Strategically located at the confluence of the Blue and the White Nile, Khartoum was founded as an Egyptian military outpost in 1821. It became the capital of Turkish-Egyptian Sudan in 1834. Read more ...
1881 to 1898 AD
The ruthless exploitation of Sudan during the Turkish-Egyptian occupation in the 19th century fuelled social unrest and opposition amoung the Sudanese. In 1881, Mohamed Ahmed Ibn Abdallah, a Sudanese cleric, proclaimed himself the Mahdi. The term, literally the Guided One, refers to a messianic descendant of the Prophet whom Islam expects to appear at the end of time to redeem faith and spread justice in the world. The belief in the imminent manifestation of the Mahdi was particularly common among some mystically oriented denominations of Islam in the 19th century.
Ahmed Ibn Abdallah turned an incipient political movement into a fundamentally religious one. Many gathered around this message, forming an ad hoc army. The movement picked up pace rapidely, posing a serious threat to the British who at that time administered the officially Turco-Egyptian Sudan. The followers of the Mahdi, who called themselves Ansar, took various towns until only Khartoum and the Red Sea port of Suakin were left. In 1883, a joint British-Egyptian military expedition launched a counterattack, but failed. After this, the British decided to evacuate Sudan. At the same time, General Gordon was despatched to Khartoum to assist the Egyptian forces. He reached Khartoum and persevered until, after a long siege, the town was overrun by the Mahdists who killed Gordon and presented his head to the Mahdi in January 1885.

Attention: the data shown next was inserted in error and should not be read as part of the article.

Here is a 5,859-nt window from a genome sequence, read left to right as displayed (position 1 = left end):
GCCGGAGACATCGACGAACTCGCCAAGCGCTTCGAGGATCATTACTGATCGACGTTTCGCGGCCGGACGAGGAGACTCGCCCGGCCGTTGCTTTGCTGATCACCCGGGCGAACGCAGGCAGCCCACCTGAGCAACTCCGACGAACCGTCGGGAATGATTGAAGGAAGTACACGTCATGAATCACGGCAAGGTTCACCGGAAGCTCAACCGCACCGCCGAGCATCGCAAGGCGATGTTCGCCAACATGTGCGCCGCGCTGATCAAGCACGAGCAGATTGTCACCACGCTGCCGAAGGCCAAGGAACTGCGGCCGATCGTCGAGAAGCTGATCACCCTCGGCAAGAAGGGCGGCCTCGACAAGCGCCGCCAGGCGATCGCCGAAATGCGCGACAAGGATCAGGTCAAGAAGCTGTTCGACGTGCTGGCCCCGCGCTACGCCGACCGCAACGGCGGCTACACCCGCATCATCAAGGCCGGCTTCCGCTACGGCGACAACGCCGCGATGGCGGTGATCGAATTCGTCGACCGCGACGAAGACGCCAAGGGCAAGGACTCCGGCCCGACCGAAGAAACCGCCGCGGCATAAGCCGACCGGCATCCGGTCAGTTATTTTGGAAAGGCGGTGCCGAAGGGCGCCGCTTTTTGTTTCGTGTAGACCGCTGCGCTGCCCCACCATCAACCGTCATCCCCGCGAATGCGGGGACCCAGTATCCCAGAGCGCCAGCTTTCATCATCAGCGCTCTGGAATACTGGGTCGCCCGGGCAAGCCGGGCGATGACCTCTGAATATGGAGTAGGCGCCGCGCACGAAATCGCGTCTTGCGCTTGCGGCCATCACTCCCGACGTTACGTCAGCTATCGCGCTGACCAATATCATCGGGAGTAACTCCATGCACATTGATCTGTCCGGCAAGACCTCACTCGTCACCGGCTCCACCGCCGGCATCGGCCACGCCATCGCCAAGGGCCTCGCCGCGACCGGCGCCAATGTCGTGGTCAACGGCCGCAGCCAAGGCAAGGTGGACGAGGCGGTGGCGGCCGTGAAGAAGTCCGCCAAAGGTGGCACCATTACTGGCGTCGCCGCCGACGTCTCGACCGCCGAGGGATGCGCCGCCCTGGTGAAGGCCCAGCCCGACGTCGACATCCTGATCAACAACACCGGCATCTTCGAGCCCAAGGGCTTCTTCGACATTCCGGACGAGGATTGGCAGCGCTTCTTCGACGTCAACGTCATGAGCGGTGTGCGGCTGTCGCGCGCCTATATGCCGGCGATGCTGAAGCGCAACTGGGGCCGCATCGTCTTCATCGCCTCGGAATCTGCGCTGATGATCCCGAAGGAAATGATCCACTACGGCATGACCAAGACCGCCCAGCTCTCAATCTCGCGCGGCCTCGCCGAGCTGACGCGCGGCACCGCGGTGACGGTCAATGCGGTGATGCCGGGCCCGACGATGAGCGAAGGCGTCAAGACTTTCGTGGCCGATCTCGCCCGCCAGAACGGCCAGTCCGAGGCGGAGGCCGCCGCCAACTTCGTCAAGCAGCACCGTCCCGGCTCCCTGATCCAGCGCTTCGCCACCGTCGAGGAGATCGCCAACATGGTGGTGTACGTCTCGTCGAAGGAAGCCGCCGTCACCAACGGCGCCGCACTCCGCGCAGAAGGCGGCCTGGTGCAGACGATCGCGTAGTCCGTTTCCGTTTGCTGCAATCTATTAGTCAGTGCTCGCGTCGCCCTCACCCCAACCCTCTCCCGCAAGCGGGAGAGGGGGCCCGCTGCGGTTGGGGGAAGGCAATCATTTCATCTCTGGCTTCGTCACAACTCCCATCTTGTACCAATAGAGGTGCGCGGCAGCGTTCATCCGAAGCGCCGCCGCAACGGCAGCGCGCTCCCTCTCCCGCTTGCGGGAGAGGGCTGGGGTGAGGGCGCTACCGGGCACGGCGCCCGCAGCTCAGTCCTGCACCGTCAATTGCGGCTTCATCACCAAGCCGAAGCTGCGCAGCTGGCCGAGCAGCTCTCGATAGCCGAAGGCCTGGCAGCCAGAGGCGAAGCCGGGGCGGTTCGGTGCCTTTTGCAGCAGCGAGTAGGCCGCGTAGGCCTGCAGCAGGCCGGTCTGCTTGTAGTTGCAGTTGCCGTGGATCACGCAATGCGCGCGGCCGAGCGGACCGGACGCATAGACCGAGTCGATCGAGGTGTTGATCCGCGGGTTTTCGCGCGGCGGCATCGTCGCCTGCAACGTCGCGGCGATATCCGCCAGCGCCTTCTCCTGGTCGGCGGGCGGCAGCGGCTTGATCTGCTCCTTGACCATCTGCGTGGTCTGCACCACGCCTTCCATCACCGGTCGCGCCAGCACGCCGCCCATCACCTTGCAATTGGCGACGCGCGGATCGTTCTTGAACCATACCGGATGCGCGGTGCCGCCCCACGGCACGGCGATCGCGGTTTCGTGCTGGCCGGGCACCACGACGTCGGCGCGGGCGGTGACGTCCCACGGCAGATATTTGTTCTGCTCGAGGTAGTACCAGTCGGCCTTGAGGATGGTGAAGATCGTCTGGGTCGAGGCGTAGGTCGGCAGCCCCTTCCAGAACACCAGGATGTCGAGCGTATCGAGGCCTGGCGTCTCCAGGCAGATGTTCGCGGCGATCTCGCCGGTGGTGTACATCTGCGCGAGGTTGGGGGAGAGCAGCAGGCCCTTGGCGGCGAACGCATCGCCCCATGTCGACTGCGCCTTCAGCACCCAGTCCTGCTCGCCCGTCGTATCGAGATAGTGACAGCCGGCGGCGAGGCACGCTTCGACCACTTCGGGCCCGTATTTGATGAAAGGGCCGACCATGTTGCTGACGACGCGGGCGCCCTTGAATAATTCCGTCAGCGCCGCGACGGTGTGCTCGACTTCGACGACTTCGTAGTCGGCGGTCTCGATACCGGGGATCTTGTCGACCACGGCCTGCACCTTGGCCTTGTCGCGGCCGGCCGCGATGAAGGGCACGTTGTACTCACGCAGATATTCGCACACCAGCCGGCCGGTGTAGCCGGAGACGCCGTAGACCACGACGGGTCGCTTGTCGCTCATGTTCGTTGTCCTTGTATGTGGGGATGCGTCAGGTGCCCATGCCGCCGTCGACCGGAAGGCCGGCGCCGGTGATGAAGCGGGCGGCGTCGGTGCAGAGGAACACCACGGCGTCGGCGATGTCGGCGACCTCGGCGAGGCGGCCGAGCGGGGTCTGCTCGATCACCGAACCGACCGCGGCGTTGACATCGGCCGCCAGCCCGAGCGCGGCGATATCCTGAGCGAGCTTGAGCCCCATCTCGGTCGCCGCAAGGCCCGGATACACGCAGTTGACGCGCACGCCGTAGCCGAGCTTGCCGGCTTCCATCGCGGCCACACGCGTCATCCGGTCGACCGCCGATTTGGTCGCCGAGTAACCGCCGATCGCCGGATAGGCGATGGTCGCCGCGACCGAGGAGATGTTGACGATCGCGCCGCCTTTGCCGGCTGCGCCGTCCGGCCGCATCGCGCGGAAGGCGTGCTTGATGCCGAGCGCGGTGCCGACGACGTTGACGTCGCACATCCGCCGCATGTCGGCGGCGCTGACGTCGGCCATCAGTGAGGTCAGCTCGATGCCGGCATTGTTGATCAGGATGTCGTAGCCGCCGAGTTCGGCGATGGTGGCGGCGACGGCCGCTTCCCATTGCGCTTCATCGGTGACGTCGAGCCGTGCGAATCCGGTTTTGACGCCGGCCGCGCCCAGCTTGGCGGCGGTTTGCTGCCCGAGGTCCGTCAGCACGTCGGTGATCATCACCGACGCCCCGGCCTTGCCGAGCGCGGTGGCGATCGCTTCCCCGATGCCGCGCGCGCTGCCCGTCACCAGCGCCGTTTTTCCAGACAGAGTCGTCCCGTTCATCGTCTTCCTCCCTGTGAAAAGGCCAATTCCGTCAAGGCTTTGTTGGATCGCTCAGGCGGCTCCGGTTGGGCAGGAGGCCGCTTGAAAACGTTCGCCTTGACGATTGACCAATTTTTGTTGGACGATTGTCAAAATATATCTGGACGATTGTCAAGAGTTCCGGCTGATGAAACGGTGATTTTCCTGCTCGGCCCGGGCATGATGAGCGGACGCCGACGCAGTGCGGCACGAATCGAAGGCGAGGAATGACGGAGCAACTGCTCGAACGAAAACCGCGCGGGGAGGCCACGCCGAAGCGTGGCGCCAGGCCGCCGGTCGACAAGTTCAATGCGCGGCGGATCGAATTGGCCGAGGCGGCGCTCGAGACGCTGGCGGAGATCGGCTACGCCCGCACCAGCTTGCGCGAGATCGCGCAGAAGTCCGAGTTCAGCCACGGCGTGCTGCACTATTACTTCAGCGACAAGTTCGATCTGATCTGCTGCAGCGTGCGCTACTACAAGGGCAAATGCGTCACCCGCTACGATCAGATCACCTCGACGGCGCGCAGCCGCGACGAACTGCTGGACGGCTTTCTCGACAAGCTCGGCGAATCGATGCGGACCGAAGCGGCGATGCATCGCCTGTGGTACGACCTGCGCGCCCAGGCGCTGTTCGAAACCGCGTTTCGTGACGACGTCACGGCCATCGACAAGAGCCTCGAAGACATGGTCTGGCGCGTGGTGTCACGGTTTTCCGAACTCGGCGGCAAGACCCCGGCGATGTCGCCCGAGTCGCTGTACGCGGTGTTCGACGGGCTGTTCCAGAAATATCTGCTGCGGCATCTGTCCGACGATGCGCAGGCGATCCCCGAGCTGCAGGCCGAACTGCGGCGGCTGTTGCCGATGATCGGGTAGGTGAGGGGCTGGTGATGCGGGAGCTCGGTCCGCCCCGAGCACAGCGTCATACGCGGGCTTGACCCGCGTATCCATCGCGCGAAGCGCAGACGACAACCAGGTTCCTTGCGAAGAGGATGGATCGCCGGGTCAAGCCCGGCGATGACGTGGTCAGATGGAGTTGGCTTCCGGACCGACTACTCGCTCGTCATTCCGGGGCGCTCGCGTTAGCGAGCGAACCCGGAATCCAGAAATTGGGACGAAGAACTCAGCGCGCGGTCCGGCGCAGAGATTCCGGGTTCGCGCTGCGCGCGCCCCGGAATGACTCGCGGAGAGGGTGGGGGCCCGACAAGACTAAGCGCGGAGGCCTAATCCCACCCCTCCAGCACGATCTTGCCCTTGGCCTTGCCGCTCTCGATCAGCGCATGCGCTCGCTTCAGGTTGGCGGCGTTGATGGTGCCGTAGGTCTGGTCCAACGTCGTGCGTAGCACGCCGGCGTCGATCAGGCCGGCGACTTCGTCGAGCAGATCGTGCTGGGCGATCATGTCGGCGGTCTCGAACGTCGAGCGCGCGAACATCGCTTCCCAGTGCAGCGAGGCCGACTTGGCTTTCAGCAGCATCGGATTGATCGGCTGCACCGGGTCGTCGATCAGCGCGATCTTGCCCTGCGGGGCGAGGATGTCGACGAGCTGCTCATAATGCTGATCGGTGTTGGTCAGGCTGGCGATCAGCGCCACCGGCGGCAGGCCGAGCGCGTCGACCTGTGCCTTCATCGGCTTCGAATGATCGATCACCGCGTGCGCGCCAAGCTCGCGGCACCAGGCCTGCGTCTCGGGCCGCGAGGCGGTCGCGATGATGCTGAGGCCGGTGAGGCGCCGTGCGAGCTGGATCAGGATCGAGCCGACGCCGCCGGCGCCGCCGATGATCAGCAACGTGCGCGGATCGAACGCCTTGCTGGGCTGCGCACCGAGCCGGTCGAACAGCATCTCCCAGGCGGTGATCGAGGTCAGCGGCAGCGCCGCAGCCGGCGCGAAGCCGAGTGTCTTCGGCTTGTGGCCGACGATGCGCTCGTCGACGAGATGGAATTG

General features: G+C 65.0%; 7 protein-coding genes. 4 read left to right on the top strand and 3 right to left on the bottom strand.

In June 1885, the Mahdi died of typhus. During his lifetime he had appointed three deputies. Rivalry for leadership among these claimants lasted until 1891, when Abdallahi Ibn Mohamed overcame the opposition and established himself as the Khalifa, i.e. Successor. He moved the capital from Khartoum to Omdurman and took steps to expand the Mahdist sphere of influence towards Ethiopia.
However, infighting continued and the British returned to Sudan in 1896 with Kitchener as the commander of another Anglo-Egyptian army. In 1898, Kitchener defeated the Mahdist army at Karari, north of Omdurman, and subsequently seized the town. The Khalifa fled. He died a year later in the battle of Umm Diwaykarat in Kordofan which marked the final obliteration of the Mahdiya.
The Caliphate of Omdurman had lasted for fifteen years, representing the first successful uprising of an African country against the colonial forces. The Sudanese consider the Mahdiya to be the most important period in their country's history.